A measure that will enact a variety of criminal justice programs and other reforms passed the final round of debate June 1.
LB50, sponsored by Omaha Sen. Justin Wayne, creates several programs intended to improve the state’s criminal justice system, including a program to expand problem-solving courts, a pilot program to establish parole-violation residential housing and a probationer incentive program.
The bill also includes provisions Wayne’s LB352 related to habitual criminal enhancement and parole eligibility.
Under those provisions, an offender who is serving a maximum sentence up to 20 years will be parole eligible at least two years prior to their mandatory discharge date and an individual serving a sentence over 20 years will be parole eligible after serving 80 percent of the term prior to their mandatory discharge date.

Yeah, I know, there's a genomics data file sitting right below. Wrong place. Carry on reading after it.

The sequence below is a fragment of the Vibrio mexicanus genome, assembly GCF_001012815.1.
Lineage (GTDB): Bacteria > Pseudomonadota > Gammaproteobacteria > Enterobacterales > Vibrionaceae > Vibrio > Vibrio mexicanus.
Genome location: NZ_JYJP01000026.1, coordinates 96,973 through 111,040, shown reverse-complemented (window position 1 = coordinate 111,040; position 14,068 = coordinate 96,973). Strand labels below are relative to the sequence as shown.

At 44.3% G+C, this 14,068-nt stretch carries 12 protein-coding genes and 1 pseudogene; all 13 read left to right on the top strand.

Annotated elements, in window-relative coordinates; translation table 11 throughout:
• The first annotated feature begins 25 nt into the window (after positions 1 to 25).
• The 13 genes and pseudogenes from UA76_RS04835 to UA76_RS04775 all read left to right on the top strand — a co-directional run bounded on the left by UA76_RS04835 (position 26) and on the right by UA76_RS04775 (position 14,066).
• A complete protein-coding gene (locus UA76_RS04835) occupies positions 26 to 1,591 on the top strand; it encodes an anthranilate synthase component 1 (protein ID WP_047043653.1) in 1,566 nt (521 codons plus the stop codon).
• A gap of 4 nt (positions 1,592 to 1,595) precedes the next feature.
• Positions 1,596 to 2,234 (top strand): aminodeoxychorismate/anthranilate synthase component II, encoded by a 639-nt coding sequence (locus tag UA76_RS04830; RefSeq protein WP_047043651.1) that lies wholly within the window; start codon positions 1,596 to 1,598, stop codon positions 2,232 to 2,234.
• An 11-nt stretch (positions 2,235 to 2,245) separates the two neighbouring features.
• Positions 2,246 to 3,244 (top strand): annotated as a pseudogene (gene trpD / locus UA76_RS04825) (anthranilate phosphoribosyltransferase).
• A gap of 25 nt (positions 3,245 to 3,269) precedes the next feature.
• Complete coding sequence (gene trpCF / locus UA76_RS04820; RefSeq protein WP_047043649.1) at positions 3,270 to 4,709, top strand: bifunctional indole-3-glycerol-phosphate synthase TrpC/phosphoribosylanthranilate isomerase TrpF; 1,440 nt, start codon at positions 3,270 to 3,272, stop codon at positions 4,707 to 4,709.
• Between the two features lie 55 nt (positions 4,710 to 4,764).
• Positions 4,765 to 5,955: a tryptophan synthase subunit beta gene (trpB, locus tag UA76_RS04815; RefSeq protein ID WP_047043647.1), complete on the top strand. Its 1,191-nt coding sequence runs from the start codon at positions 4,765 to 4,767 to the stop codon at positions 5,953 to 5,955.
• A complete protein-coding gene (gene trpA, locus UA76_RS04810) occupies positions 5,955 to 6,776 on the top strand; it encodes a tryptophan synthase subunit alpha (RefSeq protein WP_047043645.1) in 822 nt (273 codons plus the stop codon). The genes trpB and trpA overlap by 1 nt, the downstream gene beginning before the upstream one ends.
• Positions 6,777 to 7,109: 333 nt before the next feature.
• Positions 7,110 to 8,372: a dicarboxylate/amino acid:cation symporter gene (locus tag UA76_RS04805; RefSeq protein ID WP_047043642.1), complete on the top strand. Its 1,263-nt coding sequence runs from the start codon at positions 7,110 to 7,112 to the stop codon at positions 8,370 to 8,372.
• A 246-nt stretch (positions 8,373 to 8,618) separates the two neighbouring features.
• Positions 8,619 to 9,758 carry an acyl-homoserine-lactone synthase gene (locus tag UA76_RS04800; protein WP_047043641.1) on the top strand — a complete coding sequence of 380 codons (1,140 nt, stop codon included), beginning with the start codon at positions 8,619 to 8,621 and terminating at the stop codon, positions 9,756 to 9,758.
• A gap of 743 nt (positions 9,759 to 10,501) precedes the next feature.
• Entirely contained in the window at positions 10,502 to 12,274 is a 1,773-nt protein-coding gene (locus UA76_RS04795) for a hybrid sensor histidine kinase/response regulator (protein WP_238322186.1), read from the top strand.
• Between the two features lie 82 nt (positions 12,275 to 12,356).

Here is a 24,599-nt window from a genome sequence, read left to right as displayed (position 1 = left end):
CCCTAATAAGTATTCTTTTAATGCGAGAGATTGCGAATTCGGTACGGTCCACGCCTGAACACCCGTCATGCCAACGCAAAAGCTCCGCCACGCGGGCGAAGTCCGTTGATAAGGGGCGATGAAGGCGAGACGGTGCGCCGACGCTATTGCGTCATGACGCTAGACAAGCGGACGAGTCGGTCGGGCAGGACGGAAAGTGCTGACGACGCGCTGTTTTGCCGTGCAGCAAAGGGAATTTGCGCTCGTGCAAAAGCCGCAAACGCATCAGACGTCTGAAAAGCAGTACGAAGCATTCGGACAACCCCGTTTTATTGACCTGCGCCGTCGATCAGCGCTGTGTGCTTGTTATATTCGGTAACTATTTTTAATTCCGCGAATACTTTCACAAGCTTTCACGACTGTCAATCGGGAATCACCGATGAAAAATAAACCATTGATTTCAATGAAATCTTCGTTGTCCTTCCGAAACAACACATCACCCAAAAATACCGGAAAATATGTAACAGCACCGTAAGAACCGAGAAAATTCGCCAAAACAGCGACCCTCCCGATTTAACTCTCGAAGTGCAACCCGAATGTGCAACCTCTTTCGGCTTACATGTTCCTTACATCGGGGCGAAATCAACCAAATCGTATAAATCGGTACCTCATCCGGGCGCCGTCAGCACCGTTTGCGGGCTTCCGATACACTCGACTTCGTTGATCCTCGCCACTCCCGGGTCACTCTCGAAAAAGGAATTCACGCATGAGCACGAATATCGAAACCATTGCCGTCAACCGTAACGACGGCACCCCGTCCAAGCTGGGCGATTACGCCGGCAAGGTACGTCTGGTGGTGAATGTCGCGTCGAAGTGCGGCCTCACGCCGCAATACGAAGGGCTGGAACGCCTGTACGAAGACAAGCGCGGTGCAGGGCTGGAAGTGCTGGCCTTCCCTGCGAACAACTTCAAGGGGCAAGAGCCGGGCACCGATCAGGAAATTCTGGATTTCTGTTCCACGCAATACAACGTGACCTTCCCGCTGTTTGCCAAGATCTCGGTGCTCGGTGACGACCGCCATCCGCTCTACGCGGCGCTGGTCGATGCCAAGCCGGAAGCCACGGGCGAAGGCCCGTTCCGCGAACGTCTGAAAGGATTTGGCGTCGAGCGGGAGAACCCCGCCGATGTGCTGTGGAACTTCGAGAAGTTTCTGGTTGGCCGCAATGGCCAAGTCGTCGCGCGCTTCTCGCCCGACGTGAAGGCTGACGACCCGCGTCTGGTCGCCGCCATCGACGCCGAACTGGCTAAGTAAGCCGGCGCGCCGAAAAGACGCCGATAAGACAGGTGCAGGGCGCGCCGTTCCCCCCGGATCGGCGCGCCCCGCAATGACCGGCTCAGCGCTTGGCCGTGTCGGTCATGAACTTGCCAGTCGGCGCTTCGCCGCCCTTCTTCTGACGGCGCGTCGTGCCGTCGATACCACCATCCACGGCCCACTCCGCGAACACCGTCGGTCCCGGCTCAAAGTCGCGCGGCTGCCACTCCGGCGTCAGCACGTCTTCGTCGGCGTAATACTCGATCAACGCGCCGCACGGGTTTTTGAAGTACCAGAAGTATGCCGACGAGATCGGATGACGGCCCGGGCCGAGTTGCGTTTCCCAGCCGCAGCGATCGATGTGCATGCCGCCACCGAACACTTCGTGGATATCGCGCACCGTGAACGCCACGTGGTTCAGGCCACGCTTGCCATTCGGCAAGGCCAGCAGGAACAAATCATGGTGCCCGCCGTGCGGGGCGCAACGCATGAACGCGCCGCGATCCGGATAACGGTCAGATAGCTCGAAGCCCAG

The bill sets the mandatory minimum term for a habitual offender at three years and the maximum term will be no more than the maximum term given or twenty years — whichever is greater — for qualified offenders. Individuals who have committed offenses related to firearms, violence or sex crimes are excluded from those provisions.
LB50 also contains the provisions of more than a dozen other bills related to criminal penalties, parole and probation and requires that two criminal defense attorneys with at least 10 years experience be appointed by the governor to the newly created Nebraska Sentencing Reform Task Force.
Lawmakers voted 34-15 to pass the measure.